They’ve been writing reports using some pretty complicated SQL queries embedded in SSRS paginated reports.  Every time a user wants a new report, a request is sent to the IT group.  A developer picks up the request, writes some gnarly T-SQL query with pre-calculated columns and business rules.  Complex reports might take days or weeks of development time.  I needed to update a dimension table in the data model and needed a calculated column to differentiate case types.  Turns out that it wasn’t a simple addition and his response was “I’ll just send you the SQL for that…you can just paste it”.  The dilemma here is that all the complicated business rules had already been resolved using layers of T-SQL common table expressions (CTEs), nested subqueries and CASE statements.  It was very well-written SQL and it would take considerable effort to re-engineer the logic into a dimensional tabular model to support general-use reporting.  After beginning to nod-off while reading through the layers of SQL script, my initial reaction was to just paste the code and be done with it.  After all, someone had already solved this problem, right?

It’s the persistent battle between “don’t fix what isn’t broken” and “the process is broken, even if the code isn’t.”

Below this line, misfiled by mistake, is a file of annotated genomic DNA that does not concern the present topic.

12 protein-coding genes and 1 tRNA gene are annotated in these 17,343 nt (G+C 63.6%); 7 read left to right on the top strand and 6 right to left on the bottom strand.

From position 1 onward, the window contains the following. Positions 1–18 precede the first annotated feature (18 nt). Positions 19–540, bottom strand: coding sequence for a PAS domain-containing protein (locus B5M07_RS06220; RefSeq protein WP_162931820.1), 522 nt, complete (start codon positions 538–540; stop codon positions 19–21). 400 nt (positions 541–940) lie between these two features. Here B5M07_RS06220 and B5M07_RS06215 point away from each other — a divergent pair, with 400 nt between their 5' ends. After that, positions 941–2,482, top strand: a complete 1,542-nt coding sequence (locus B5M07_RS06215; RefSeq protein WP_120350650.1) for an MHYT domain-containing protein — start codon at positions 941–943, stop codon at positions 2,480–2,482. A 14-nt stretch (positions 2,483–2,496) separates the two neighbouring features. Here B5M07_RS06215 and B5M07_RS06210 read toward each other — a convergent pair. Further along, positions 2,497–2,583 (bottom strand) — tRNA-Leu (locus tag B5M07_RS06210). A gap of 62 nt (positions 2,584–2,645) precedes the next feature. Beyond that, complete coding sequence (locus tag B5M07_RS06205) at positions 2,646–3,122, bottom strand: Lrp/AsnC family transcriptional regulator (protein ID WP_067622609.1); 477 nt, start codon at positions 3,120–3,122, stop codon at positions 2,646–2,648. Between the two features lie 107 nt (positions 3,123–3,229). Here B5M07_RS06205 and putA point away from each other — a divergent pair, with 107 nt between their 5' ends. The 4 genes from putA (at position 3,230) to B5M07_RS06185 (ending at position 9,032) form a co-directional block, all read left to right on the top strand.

Inside SQL Server 6.5

Brent Ozar reviews a blast from the past:

I picked up half a dozen used books about SQL Server 6.5, then spent a delightful weekend reading them. Seriously delightful – lemme tell you just how into it I was. Erika and I eat all weekend meals out at restaurants, but she saw me so happily curled up in my chair reading that she insisted on going out and getting tacos for us just so I wouldn’t have to get up. I was having that good of a time READING BOOKS ABOUT SQL SERVER 6.5. (Also, Erika is amazing. Moving on.)

To bring you that same fun, I wanna share with you a few pages from Inside SQL Server 6.5 by Ron Soukup, one of the fathers of SQL Server

It’s a great read.  My contribution to the Old But Good oeuvre is the Handbook of Relational Database Design by Candace Fleming and Barbar von Halle.  For my money, it has what I still consider the best primer on database normalization out there.  It also has a bunch of stuff that we should be glad we don’t do anymore, like figuring out specific file layouts for non-clustered indexes to minimize the number of disk rotations needed to retrieve a record of data.

Test Your Restore Process

Clive Strong tells a tale about a mental flub while restoring a backup:

Our automated restore process works really nicely. We take full backups on Saturday and differential backups through the week. We also take log backups through the day, but we were not going to be restoring those for this task. We have a number of internal platforms we restore to in full (or in part following a cut down process) so which gives us good validation of our backup files on a regular basis. We also have regular test restores from tape just for good measure.